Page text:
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What is the relationship between the change in body composition and change in physical fitness in obese elderly adults with type 2 diabetes?

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What is the relationship between the change in body composition and change in physical fitness in obese elderly adults with type 2 diabetes?

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Background: According to the CBS the number of elderly people in the Netherlands is growing rapidly. In people over 55 and older, the prevalence of people with type 2 diabetes is high. Not only old age, but also obesity increases the risk for type 2 diabetes. Losing weight is the first advice in the treatment of obesity and type 2 diabetes. However, weight loss is often accompanied by undesirable loss of muscle mass and loss of physical function. There are many studies that have investigated the relationship between protein, exercise and muscle mass in the elderly. But there are few studies that have examined the relationship between changes in body composition and changes physical fitness. Aim: The aim of this study is to examine the relationship between changes in body composition and changes in physical fitness in obese older adults with diabetes type 2. The outcome of this study together with the literature provides evidence for realizing new guidelines for the treatment of obese elderly with type 2 diabetes. Methods: In this analysis, overweight and obese participants aged 55 years or older with type 2 diabetes are included. All participants followed a weight loss program including a three-weekly strength training session and a hypo-caloric diet (with protein or control supplement). At baseline and after 13 weeks the body composition (fat mass and appendicular muscle mass, Dual-energy X- ray absorptiometry) and the physical fitness (leg press, steep ramp test, 400-meter walking test, gait speed test, chair stand test and knee extension power test) are measured. The relationship between body composition and physical fitness was assessed using a regression analysis, with the dependent variables being the change in physical fitness, and the independent variables being the change in appendicular lean mass and fat mass. The analysis were adjusted for potential confounders. The subjects were also split in 4 groups to compare differences between each physical test and the change in appendicular lean mass and fat mass. Results: The 13-week intervention program is completed by 101 subjects. Mean BMI at baseline is 33.2 ± 4.3 kg/m2. There are no significant differences between the 4 groups in fat mass loss (yes/no) and appendicular lean mass gain (yes/no) and the change in the physical fitness tests. Regression analysis showed a significant relation between the change in fat mass and leg press (P=0.008) and the 400-meter walking test (P=0.007). Losing 1 kg of fat mass led to an improved leg press and 400- meter walk. After adjusting for confounders there were no significant relations. The relation between change in appendicular lean mass and chair stand test had a negative significant effect (P=0.048), and it also lost its significance after adjusting for confounders. Conclusion: Results showed that there is not a strong relationship between changes in body composition and changes in physical fitness in obese older adults with type 2 diabetes. Fat mass change has a positive effect on the leg press and the 400-meter walk. On the other physical tests, no effect was seen. Change in appendicular lean mass showed to have a negative effect on the chair stand test. Our hypothesis that improvements in the body composition will lead to a significantly improved physical fitness, can only be partially confirmed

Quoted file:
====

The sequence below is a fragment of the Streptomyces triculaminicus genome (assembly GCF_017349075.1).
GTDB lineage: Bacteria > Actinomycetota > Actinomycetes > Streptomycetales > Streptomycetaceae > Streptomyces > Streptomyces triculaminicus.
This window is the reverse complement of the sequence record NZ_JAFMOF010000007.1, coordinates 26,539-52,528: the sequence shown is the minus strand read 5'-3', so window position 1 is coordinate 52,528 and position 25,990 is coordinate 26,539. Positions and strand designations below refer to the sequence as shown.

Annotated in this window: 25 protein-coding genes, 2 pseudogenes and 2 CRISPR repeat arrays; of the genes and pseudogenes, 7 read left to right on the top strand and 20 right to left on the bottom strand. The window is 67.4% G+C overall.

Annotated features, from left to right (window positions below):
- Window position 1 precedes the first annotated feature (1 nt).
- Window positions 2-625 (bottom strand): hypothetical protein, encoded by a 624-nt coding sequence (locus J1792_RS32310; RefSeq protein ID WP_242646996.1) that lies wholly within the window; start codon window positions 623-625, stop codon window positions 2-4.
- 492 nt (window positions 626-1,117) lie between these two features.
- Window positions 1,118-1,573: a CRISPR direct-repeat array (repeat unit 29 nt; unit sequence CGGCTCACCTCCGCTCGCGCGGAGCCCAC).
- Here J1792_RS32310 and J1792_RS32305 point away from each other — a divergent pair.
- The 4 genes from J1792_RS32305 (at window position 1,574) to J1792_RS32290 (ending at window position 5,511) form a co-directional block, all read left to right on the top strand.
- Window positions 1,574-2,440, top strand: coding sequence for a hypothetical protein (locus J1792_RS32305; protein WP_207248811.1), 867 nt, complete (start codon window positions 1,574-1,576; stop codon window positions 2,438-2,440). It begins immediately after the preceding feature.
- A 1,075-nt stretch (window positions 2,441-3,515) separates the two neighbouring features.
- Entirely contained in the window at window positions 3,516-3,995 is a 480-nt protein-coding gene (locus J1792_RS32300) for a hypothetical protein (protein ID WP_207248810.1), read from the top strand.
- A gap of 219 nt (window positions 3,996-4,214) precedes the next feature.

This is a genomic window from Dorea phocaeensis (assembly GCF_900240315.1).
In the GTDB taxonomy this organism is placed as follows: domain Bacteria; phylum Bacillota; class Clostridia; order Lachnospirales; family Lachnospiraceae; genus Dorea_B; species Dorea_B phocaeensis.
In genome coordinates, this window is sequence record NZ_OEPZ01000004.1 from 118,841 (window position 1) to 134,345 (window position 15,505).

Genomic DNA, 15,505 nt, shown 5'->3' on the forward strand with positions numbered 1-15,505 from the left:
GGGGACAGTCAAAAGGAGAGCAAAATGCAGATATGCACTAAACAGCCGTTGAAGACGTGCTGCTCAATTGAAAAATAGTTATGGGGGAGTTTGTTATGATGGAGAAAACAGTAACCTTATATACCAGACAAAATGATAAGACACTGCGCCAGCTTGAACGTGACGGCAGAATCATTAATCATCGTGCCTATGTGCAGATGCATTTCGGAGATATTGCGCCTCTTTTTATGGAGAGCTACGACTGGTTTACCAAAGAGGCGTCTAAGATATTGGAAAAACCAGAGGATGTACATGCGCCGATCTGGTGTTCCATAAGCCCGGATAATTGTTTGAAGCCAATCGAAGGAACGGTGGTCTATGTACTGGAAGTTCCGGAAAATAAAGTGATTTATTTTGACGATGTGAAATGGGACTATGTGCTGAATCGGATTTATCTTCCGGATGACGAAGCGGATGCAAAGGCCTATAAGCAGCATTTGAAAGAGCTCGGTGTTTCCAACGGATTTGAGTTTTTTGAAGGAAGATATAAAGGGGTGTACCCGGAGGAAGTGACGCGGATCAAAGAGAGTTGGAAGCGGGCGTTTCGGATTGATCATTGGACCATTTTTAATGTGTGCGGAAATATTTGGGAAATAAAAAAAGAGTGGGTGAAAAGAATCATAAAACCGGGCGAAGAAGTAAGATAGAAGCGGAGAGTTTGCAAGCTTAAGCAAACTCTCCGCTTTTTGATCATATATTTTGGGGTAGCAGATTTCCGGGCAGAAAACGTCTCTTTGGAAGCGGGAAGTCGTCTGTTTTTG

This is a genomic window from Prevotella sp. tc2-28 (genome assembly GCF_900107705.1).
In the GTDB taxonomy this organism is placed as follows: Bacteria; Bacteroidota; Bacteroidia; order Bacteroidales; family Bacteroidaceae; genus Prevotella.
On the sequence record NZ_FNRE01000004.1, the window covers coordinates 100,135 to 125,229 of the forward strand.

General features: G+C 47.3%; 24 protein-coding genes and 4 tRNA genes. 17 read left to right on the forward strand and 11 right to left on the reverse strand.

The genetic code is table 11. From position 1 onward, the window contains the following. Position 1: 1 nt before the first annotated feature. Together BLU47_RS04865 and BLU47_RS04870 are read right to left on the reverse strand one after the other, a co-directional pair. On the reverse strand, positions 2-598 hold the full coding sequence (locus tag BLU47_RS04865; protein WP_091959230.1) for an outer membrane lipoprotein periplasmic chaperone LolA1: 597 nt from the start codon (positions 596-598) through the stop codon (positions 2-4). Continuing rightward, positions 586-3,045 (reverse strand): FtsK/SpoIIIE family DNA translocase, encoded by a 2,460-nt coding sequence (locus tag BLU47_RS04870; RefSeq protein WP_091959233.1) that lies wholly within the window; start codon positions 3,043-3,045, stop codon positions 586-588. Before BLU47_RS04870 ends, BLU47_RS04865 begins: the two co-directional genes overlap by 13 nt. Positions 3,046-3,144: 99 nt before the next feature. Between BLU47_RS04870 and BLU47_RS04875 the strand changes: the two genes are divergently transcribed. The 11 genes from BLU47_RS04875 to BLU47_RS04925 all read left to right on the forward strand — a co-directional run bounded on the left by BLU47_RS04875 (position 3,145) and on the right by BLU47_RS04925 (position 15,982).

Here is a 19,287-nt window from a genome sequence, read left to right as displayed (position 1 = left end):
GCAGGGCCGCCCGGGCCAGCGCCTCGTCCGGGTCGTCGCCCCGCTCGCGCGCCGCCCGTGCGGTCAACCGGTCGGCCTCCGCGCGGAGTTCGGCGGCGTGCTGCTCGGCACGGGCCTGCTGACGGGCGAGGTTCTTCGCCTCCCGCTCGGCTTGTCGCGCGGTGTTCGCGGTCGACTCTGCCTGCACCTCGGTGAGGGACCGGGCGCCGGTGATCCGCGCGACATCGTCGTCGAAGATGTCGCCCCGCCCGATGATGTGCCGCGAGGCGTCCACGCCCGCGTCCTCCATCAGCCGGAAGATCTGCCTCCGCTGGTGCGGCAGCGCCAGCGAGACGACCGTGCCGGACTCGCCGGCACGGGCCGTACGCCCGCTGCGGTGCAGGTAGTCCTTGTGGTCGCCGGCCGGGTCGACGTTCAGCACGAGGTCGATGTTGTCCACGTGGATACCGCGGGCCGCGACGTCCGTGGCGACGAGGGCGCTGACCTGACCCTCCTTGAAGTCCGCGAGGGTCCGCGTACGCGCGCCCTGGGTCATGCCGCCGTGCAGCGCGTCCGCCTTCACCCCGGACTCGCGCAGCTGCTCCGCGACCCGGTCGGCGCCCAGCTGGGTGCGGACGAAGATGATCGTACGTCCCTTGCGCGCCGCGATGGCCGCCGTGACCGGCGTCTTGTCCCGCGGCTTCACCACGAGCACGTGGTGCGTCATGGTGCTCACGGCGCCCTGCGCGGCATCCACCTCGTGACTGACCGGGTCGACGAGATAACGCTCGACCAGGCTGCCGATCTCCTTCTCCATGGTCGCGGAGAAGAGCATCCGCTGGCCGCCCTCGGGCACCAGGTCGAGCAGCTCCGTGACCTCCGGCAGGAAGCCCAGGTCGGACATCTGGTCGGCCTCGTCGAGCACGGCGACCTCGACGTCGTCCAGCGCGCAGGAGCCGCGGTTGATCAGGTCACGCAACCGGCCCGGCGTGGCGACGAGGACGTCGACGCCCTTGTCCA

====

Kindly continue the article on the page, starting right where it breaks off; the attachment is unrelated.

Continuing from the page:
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OrganisatieHogeschool van Amsterdam
OpleidingVoeding en Diëtetiek
AfdelingBewegen, Sport en Voeding
Jaar2017
TypeBachelor
TaalEngels

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